It is understood by law enforcement, lawyers and privy citizens alike that blood draws at the time of a DUI arrest are generally cumbersome. They require a legal warrant, transportation of the suspect to a hospital, the medical undertaking of drawing blood and finally, analyzing the blood work. Those suspected of a DUI sometimes opt for a blood draw if they choose not to submit to a breathalyzer test. Although blood tests produce more accurate results than breathalyzers, a significant amount of time almost always elapses between the traffic stop and blood draw.
Some have argued that the natural metabolism of blood alcohol amounts to destruction of evidence. The Supreme Court case Missouri vs. McNeely questioned whether law enforcement could force a blood draw from a suspect without a warrant so as to prevent the destruction of evidence.
The Supreme Court firmly ruled that a blood draw is a “search” under the Fourth Amendment and nonconsensual warrantless blood draws are a violation of the Fourth Amendment. Warrants were thereby reaffirmed as a requirement to blood draws in drunk driving cases. Now, a different aspect of the blood draw has come into question: who shall administer it.
DUI cases that require blood work have invariably involved transportation to a hospital, where a licensed medical professional performs the blood draw. Lakewood, Washington is the first in the state to propose and employ a different method. Lakewood Police Chief Mike Zaro has informed the press that six of his officers have completed phlebotomy courses at Bates Technical College and received certification from the Washington Department of Health. Lakewood law enforcement views this endeavor, which was commissioned by a $50,000 grant, in a positive light. They assert that it will help to speed up the process of DUI bookings. This new measure would also prevent the same degree of blood alcohol dissipation that occurs under normal, hospital blood-draw circumstances.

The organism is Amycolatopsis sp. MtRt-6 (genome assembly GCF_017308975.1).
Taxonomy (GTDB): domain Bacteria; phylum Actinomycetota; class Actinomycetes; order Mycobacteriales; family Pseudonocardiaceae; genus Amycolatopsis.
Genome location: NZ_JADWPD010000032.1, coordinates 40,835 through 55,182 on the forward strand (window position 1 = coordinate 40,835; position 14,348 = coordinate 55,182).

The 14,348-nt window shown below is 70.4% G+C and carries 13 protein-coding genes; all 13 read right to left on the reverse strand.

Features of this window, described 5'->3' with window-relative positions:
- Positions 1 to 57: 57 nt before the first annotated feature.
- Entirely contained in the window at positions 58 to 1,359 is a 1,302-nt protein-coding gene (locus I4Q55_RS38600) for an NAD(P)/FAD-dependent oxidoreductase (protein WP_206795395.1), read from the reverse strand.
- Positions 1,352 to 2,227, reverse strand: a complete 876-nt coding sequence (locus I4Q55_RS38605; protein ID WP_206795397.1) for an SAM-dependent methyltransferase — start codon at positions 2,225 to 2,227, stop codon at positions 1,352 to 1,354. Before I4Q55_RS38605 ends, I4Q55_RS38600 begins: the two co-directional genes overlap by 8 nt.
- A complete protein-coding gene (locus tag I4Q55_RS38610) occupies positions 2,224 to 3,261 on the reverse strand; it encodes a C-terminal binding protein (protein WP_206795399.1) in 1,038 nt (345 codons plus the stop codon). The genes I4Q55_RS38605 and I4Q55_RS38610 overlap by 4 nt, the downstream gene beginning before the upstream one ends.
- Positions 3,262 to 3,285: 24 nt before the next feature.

Some fear this places too much power in the hands of law enforcement and investigators. “It will still be done under a warrant and the equipment and procedure will be the same used in hospitals,” said Zaro. “The only difference is the person performing the procedure will be a Lakewood officer instead of a hospital employee.”
Authorities cite an increase in non-alcohol related DUIs as a reason to normalize usage of the blood draw during a suspected incident. The blood draws would not take place at the scene of the arrest but back at the police station. Some critics say that a station is not the proper scene to conduct a blood test. Nevertheless, Darrin Grondel of the Washington Traffic Safety Commission stated, “The time savings will allow officers to get out of the hospital waiting rooms and back on the roads to process more DUIs… Ultimately, this will make our roads safer.” The trained officers will see their first real-world application of this new skill during upcoming DUI emphasis patrols.
Police procedural error is an all too common source of botched or unjust DUI charges. Every person charged with driving under the influence deserves aggressive legal defense to fight the charges against them. If you have been charged with driving under the influence in the Seattle area, contact skilled DUI defense attorney Steve Karimi today for a free consultation.
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